I have a new sideline as a fortnightly columnist for the Polish weekly Wprost. My opening salvo is here (in Polish). For the non-Polonophones, the English version follows
Did the British kill General Wladyslaw Sikorski? Or connive in a Soviet plot to do so? I doubt it. But as the wartime leader’s fate comes again into focus, so too comes Britain’s irritatingly lopsided view of wartime history.
It’s personal for me: my great-uncle, Charles Portal, (known in the family as “Peter”) was chief of the air staff during the war (and knew Sikorski).
He argued strongly for Polish pilots to be allowed to fly alongside the RAF in the Battle of Britain (some British military bureaucrats thought they were too ill-disciplined). His beaky face can be seen, just behind Churchill, in the most famous picture of the Yalta conference (see above, ringed in red). After the defeat of the Nazis, he insisted, against Soviet objections, that Polish aircrew be allowed to march, in uniform, in the Victory parade in London. He won that fight-but the Poles said that unless all military units were included, the airmen would not take part.
Sadly he died when I was nine, so I could not quiz him about General Sikorski, Yalta, or anything else. But I like to think that he was horrified by the post-war settlement in Europe that handed half the continent over to the Soviet occupiers.
Most British people see it differently. For them, the story of the war is a Hollywood one, of heroic solitary struggle followed by glorious victory. Every time I hear talk of how Britain fought “alone” after the fall of France in 1940, I complain (on behalf of the Poles, and also the Greeks). And as Poland gets forgotten, Stalin’s Soviet Union gets a whitewash: sanitised as our “wartime ally”, with little mention of the cost borne by both Russians and others.
Every time I hear that victory in 1945 brought “freedom” to Europe, I quibble: to Western Europe, maybe, but what about our allies? And what’s this about a neat end in 1945? The Żołnierze wyklęci were fighting for years afterwards and Józef Franczak was not caught until 1963. The last Estonian partisan, August Sabbe, hid in the woods until 1978 (he drowned trying to escape from a KGB search party). It was not until the last Russian soldier left the Baltic states on August 31st 1994 that one could really say that the military venture launched by Hitler and Stalin was really over.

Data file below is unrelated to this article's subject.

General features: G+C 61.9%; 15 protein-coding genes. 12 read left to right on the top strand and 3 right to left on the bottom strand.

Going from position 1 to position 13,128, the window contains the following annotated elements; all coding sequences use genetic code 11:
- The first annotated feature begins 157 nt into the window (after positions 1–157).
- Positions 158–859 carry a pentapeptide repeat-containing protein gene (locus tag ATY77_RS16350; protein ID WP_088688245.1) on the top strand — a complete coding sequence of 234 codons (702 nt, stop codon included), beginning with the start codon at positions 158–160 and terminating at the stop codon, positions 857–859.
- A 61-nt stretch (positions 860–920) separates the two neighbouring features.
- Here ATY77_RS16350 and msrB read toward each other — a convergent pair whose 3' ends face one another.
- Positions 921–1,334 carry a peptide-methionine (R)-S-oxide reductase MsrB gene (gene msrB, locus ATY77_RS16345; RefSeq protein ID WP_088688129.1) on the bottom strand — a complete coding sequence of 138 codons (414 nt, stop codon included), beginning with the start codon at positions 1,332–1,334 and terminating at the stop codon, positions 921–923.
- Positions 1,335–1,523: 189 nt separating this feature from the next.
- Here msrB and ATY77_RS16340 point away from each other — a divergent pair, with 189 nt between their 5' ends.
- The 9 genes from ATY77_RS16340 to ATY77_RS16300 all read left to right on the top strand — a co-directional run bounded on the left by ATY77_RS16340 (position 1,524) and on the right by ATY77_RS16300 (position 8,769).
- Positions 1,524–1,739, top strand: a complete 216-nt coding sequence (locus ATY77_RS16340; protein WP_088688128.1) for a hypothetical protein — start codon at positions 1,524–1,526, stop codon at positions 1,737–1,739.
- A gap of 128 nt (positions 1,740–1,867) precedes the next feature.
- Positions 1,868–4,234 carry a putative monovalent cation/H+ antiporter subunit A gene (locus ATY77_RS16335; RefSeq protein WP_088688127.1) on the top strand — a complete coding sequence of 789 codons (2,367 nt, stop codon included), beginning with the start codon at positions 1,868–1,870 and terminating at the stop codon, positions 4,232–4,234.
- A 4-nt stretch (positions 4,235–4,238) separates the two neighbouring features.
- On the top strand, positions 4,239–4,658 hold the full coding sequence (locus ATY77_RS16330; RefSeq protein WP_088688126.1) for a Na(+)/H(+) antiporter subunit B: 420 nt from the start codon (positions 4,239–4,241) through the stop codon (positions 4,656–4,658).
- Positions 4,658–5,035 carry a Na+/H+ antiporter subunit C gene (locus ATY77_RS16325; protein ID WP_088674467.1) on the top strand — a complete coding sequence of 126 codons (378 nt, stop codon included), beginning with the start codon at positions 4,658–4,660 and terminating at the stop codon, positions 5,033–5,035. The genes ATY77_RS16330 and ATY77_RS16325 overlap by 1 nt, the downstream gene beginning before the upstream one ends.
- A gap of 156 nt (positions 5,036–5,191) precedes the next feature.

It would be nice to think that this is just an interesting argument for historians. But Vladimir Putin’s Russia makes it topical. When I am presenting my book, the New Cold War, I like to shock audiences by asking them to imagine that the Third Reich had survived for decades, with Hitler dying in 1953 like Stalin, and being followed by a long period of stagnation under a German version of Brezhnev. Then I ask them to imagine that a “reform Nazi” (called Michael Gorbach for the sake of argument) tries to reform the unreformable with a mixture of “Öffenheit” and “Umbau” (ie “Glasnost” and “Perestroika”).
Then Herr Gorbach is toppled by a failed hardline coup (just like Gorbachev); the Third Reich collapses (just like the Soviet Union); long-forgotten nations like Denmark, the Netherlands and Austria return to the map of the world from which they were obliterated in 1938-40 (just like the Baltic states).
Then we get a new country called the German Federation, supposedly democratic and friendly. But after a few years a former SS officer (called Waldemar Puschnik) becomes leader. He moves swiftly to limit media freedom and control the political system (just like retired KGB officer Vladimir Putin). But outsiders argue that the German people want stability and it is not our job to interfere.
But then imagine that our putative SS-Obersturmbannführer Puschnik says that the Anschluss and the Munich agreement were “legal” (Just as Mr Putin does about the Molotov-Ribbentrop Pact). That German officials tell the Dutch and the Danes that they should be grateful to the German people for their independence, that they should keep German as a second official language and that they should allow automatic citizenship to all settlers who moved there during the occupation era. (This is pretty much what the Kremlin says to the Baltic states now).
And then imagine that a German government newspaper argues that there were no gas chambers at Auschwitz (Rossiskaya gazeta, a state-run Russian newspaper said in September 2007, followed by four other mainstream Russian news outlets since then, that the Katyn massacre was the work of the Nazis and not of the NKVD).
My British audiences often find that bewildering and shocking. But at least it gets them thinking. Dealing with Russia now is not just about geopolitics and realpolitik. It is about values-and they are particularly visible in our treatment of historical facts. General Sikorski knew that and complained fiercely about wartime Soviet lies on Katyn. I wish my compatriots took history seriously too.